van Loo, Inge H M; Dukers-Muijrers, Nicole H T M; Heuts, Rosalie; van der Sande, Marianne A B; Hoebe, Christian J P A (2017)
      Many people at high risk for sexually transmitted infections (STIs), e.g., men who have sex with men (MSM), are not optimally reached by current sexual health care systems with testing. To facilitate testing by home-based sampling or sampling in outreach setting we evaluated dried blood spots (DBS), a method for self-collected blood sampling for serological screening of HIV, hepatitis B (HBV) and syphilis. The aims of this study were to assess the acceptability and feasibility of self-collected DBS and to compare the test results for screening of HIV, HBV and syphilis from DBS with blood drawn by venous puncture.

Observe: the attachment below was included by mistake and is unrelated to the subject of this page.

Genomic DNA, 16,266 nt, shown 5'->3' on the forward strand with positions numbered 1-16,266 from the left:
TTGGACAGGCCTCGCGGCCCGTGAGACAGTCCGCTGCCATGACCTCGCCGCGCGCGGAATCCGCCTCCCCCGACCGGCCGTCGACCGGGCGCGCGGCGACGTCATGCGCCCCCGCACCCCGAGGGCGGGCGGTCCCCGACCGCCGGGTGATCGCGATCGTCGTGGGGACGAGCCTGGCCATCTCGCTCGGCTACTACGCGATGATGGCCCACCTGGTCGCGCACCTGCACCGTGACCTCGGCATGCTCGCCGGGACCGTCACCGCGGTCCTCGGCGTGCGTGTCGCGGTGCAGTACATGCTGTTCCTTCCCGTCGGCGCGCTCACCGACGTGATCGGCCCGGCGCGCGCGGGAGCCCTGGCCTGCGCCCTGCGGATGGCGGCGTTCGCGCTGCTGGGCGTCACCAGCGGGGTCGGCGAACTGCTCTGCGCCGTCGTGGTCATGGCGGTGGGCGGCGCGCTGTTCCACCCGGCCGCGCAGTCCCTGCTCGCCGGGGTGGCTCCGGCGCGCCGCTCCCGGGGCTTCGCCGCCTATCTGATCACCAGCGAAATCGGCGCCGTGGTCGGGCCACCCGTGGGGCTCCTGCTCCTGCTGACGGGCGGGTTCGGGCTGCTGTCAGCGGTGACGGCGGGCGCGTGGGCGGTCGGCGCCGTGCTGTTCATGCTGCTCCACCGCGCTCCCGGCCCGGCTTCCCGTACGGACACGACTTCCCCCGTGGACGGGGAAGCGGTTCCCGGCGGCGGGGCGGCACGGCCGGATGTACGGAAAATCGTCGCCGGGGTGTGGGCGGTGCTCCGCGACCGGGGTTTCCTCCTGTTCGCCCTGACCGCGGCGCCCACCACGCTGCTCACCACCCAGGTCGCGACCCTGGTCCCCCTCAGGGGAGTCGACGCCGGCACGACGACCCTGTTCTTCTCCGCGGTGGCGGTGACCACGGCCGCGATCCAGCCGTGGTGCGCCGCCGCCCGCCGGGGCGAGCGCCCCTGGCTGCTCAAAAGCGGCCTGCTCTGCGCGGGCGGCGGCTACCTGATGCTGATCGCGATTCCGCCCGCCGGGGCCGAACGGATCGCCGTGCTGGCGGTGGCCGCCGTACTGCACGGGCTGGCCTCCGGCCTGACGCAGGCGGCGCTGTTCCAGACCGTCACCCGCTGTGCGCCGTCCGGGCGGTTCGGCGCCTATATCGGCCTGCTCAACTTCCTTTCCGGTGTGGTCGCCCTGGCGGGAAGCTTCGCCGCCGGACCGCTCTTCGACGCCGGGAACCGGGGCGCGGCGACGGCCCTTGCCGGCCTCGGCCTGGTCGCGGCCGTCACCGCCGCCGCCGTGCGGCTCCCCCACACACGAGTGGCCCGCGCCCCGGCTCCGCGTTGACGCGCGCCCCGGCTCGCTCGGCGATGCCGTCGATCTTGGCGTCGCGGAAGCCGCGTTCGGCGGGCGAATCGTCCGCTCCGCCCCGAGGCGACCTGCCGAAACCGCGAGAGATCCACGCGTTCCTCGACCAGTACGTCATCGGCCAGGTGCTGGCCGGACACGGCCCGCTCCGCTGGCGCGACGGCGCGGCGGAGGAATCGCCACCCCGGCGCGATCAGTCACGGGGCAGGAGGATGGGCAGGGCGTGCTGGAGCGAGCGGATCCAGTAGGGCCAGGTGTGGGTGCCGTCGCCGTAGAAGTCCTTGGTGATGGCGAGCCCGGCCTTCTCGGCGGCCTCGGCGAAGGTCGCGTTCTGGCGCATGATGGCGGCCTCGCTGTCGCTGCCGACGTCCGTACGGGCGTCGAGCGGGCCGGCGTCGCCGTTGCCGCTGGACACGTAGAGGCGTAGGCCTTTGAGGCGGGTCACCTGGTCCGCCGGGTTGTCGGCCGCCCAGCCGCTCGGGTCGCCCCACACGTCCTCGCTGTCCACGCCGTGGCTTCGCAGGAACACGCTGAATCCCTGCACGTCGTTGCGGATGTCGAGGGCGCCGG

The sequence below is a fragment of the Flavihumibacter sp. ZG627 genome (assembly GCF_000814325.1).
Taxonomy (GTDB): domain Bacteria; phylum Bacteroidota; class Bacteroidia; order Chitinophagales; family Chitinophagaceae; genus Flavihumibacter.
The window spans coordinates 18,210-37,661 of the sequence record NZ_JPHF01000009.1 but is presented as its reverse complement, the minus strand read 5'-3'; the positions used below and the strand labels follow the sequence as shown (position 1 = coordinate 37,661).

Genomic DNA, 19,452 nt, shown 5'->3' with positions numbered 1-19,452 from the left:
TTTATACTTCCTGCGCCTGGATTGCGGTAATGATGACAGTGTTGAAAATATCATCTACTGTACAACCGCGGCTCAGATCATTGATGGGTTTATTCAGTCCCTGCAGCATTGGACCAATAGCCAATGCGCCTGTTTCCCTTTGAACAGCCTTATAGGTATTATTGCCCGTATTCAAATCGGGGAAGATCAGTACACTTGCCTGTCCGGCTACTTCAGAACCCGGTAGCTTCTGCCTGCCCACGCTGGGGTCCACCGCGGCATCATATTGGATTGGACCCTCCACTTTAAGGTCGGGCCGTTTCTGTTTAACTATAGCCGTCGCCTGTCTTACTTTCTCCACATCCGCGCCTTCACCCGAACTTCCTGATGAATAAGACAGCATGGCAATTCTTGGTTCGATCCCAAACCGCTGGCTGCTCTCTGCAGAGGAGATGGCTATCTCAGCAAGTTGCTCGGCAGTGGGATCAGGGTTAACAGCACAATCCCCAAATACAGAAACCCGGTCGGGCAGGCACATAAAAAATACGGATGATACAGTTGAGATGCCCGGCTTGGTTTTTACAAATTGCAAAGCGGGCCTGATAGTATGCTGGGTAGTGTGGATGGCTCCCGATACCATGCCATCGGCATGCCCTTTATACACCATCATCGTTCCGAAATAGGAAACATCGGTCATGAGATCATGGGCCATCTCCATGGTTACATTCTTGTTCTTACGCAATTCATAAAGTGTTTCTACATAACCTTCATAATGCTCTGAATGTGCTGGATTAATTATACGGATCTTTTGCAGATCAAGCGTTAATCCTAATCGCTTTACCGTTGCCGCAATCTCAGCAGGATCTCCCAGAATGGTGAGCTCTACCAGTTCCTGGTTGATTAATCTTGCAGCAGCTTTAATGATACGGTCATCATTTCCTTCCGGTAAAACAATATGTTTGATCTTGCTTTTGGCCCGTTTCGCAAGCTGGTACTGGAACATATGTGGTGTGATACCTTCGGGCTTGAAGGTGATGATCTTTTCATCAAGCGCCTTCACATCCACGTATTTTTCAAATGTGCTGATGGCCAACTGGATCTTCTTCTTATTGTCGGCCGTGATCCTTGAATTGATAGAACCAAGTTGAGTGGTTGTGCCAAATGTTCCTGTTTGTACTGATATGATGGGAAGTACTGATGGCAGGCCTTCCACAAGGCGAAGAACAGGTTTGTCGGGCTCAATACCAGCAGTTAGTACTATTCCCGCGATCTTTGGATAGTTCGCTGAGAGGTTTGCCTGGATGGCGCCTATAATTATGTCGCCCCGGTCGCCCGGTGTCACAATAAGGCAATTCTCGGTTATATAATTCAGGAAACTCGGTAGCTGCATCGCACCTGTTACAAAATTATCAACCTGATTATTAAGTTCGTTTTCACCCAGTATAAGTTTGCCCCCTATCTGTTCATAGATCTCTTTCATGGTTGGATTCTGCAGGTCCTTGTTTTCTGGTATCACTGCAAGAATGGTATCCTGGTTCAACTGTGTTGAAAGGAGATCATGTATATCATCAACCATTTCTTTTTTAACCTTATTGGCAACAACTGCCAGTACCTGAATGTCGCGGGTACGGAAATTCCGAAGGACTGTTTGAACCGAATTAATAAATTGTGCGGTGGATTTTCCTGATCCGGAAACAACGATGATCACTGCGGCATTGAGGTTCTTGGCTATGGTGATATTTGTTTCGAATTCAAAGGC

• Vaccine preferences and acceptance of older adults.

      Eilers, R; de Melker, H E; Veldwijk, J; Krabbe, P F M (2017-05-15)
      Expanding vaccination programs for the older population might be important as older adults are becoming a larger proportion of the general population. The aim of this study is to determine the relative importance of vaccine and disease specific characteristics and acceptance for Dutch older adults, including pneumococcal disease, herpes zoster, pertussis vaccination, and influenza vaccination.